It has been another big year for the ultra-luxury sport watch in general. At the beginning of the year was AP’s Royal Oak in white gold with a pink-gold (not salmon) dial, then a new green dial Aquanaut from Patek themselves and then there was this – while not entirely new – Nautilus Annual Calendar 5726/1A (the ‘1A’ denoting it comes on a full steel bracelet). Patek Philippe has made the Nautilus in a myriad of configurations, from chronographs to annual calendars to moon phases and for the first time last year, the manufacture included a ‘Grande Complication’ in the name of a perpetual calendar.
In 2010, Patek Philippe married sporting spirit and technical sophistication in a Nautilus watch that also featured an Annual Calendar, a moon-phase display and a 24-hour indicator. The steel ref. 5726A on a leather strap has since been joined by others with a steel bracelet (it is important to note that pieces introduced with a steel bracelet with white or black gradient dials are now be discontinued).
This year Patek introduced a reinterpreted variation of said pieces on a steel bracelet and fitted it with a striking blue dial (the colour on the original Nautilus model of 1976), which I think is more befitting of the Nautilus. The horizontal embossing and the subtle shading from blue to black at the dial’s edge create a powerful but refined decor that complements the steel case. The hours and minutes are indicated with applied white-gold hour markers and hands highlighted with a luminescent coating, accompanied by a slender sweep seconds hand.
Housed in a 40.5mm stainless steel case and at 11.5mm thick, the 5726/1A is a rather snug affair which won’t cause any issue should you wish to tuck it beneath your sleeve. Being a Nautilus, it is water-resistant to 120 metres with a case that features a combination of satin brushed and polished facets, on a steel bracelet with fold-over clasp also boasting a pronounced contrast between polished and satin finishes.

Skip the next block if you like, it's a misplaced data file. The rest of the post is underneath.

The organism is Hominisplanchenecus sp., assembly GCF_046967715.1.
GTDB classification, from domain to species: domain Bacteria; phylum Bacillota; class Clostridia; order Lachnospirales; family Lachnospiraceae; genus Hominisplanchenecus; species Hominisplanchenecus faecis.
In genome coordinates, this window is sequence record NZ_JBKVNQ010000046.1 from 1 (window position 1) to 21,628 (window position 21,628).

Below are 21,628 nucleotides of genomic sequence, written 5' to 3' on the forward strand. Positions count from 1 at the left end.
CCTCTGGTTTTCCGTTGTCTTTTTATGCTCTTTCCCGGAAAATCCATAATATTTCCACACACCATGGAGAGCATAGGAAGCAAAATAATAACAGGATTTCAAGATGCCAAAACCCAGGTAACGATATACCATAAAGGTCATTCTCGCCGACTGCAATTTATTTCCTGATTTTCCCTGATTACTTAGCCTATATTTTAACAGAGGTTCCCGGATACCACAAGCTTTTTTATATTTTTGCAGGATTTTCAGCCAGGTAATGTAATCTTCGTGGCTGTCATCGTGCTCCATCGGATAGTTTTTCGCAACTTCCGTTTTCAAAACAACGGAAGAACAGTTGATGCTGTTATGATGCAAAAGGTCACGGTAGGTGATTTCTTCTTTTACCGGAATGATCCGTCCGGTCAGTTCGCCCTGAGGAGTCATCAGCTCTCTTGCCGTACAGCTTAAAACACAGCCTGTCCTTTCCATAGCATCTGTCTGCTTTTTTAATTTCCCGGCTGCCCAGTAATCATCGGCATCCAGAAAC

The 5726/1A is powered by a classic and historically important Patek Philippe movement, the calibre 324 S QA LU 24H/303. Patented by Patek Philippe in 1996, the movement displays the day and the month in two in-line apertures at 12 o’clock and the date in an aperture at 6 o’clock. Thanks to this ingenious mechanism, which takes account of months of 30 and 31 days, the date requires correction only once a year, on March 1st. The 24-hour indicator in the lower half of the dial simplifies calendar adjustments. This subsidiary dial also houses the extremely precise moon-phase display, which requires correction by one day every 122 years.
It is interesting to think that the very point of both the Nautilus and the Royal Oak when it was first released was championing stainless steel, a seemingly pedestrian metal, as something precious and pricing it at the same level as a gold watch. Before it became the cult watch it is today, people thought it made no sense at all and the models struggled in sales. Somehow though, along the way in some strange twist of both Veblenist thinking and a consumer culture driven by rarity, stainless steel has now become the king of metals.
Fast forward to 2019, this new trend of both Audemars Piguet and Patek Philippe including insanely complicated movements usually reserved for dressier watches in their sports models makes absolutely no sense. And in making no sense at all, in the true spirit of Gerald Genta and his Royal Oak and Nautilus creations, it makes perfect sense.
The Patek Philippe Nautilus ref. 5726/1A is priced at £35,160. For more information visit the official Patek Philippe website.